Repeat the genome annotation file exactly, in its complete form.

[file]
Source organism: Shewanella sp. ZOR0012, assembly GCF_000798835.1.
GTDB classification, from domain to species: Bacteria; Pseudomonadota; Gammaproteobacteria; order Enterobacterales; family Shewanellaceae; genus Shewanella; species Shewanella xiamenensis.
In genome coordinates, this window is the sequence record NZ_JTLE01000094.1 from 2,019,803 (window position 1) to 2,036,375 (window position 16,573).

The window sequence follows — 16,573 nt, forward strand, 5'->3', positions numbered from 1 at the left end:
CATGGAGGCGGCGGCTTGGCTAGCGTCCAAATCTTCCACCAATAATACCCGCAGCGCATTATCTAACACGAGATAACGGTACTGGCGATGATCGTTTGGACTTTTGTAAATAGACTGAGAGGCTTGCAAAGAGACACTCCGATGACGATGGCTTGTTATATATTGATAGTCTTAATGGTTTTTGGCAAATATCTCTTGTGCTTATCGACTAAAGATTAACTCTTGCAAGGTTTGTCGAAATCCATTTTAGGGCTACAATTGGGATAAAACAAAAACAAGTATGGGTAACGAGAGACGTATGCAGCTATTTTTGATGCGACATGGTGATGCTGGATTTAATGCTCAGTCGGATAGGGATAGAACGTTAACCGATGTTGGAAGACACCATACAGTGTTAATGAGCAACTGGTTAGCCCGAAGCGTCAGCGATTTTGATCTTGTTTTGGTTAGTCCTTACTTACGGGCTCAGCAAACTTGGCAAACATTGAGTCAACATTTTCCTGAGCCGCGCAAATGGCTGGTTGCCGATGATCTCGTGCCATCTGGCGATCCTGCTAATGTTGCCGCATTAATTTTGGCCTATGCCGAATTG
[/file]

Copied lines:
Source organism: Shewanella sp. ZOR0012, assembly GCF_000798835.1.
GTDB classification, from domain to species: Bacteria; Pseudomonadota; Gammaproteobacteria; order Enterobacterales; family Shewanellaceae; genus Shewanella; species Shewanella xiamenensis.
In genome coordinates, this window is the sequence record NZ_JTLE01000094.1 from 2,019,803 (window position 1) to 2,036,375 (window position 16,573).

The window sequence follows — 16,573 nt, forward strand, 5'->3', positions numbered from 1 at the left end:
CATGGAGGCGGCGGCTTGGCTAGCGTCCAAATCTTCCACCAATAATACCCGCAGCGCATTATCTAACACGAGATAACGGTACTGGCGATGATCGTTTGGACTTTTGTAAATAGACTGAGAGGCTTGCAAAGAGACACTCCGATGACGATGGCTTGTTATATATTGATAGTCTTAATGGTTTTTGGCAAATATCTCTTGTGCTTATCGACTAAAGATTAACTCTTGCAAGGTTTGTCGAAATCCATTTTAGGGCTACAATTGGGATAAAACAAAAACAAGTATGGGTAACGAGAGACGTATGCAGCTATTTTTGATGCGACATGGTGATGCTGGATTTAATGCTCAGTCGGATAGGGATAGAACGTTAACCGATGTTGGAAGACACCATACAGTGTTAATGAGCAACTGGTTAGCCCGAAGCGTCAGCGATTTTGATCTTGTTTTGGTTAGTCCTTACTTACGGGCTCAGCAAACTTGGCAAACATTGAGTCAACATTTTCCTGAGCCGCGCAAATGGCTGGTTGCCGATGATCTCGTGCCATCTGGCGATCCTGCTAATGTTGCCGCATTAATTTTGGCCTATGCCGAATTG